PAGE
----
Aside from the essential elements of the two performances, the look of the film, which has little narrative, is also paramount. Coppola and cinematographer Lance Acord put a lot of thought into the visual aesthetics, with many perfectly-framed shots of the two leads. Coppola had a very specific idea in mind, putting together over 40 pages of photos beforehand to convey it. They chose to shoot on film as opposed to video, as they felt it had more of a romantic quality. This was then enhanced further, by using high-speed film stocks to evoke a “homemade intimacy.” They were also careful to try and use as much natural lighting as possible, with light and dark tones reflecting the emotions in each scene, adding to the realism of the narrative.
As amazing as the performances and look of the film are though, it’s the music that’s the most important element for me. I’ve always thought that the combination of moving pictures with music, when done well, is the most affecting creative phenomenon and it’s these musical moments that make the film so rewatchable. The soundtrack was supervised by Brian Reitzell, featuring pieces of his created with Roger J. Manning Jr. and five tracks by the legendary Kevin Shields. It has one of the best ensembles for any soundtrack ever and also includes Air, Phoenix, The Jesus and Mary Chain, Squarepusher, Death in Vegas, and My Bloody Valentine. Coppola selected songs from her personal collection that represented that period of her life and her own experiences in Tokyo.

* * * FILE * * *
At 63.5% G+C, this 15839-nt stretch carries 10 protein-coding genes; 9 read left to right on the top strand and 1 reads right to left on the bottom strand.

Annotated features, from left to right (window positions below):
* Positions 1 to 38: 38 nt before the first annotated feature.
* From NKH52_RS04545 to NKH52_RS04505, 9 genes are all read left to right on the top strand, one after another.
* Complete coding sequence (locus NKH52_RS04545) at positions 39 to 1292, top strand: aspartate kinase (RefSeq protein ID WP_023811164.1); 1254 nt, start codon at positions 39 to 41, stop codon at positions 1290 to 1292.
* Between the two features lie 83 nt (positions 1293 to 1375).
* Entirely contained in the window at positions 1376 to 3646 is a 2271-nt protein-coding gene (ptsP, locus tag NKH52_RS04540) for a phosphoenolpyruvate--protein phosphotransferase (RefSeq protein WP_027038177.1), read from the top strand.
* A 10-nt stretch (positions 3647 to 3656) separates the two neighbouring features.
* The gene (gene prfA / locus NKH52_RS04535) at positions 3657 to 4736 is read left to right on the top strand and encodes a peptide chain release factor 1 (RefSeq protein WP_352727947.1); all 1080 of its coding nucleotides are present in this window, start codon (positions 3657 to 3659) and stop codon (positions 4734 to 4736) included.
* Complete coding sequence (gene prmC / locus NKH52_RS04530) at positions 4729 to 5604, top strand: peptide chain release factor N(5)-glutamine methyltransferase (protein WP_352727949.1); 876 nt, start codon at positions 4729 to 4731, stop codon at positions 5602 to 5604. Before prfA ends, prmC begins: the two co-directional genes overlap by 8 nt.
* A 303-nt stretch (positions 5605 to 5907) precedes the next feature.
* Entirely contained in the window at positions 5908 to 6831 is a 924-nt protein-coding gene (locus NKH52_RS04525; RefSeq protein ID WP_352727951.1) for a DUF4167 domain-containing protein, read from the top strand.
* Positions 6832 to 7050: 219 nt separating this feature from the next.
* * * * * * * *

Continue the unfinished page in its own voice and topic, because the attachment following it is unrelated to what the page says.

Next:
The tracks chosen from these artists have a lo-fi quality that runs through all the selections, unifying the soundtrack as a whole. Reitzell and Manning Jr’s pieces have an ambient, Eno-esque quality to them that amplifies the dreamy quality of the music. As part of the narrative is based around jet-lag and insomnia, they perfectly complement the scenes they’re coupled with. Special mention goes out to Coppola’s previous collaborators Air, whose aptly named “Alone in Kyoto” soundtracks Charlotte being just that. No one will deny that the cherry on top is The Jesus and Mary Chain’s “Just like Honey,” which plays in the last scene of the film and encapsulates the relationship we’ve slowly seen unfold.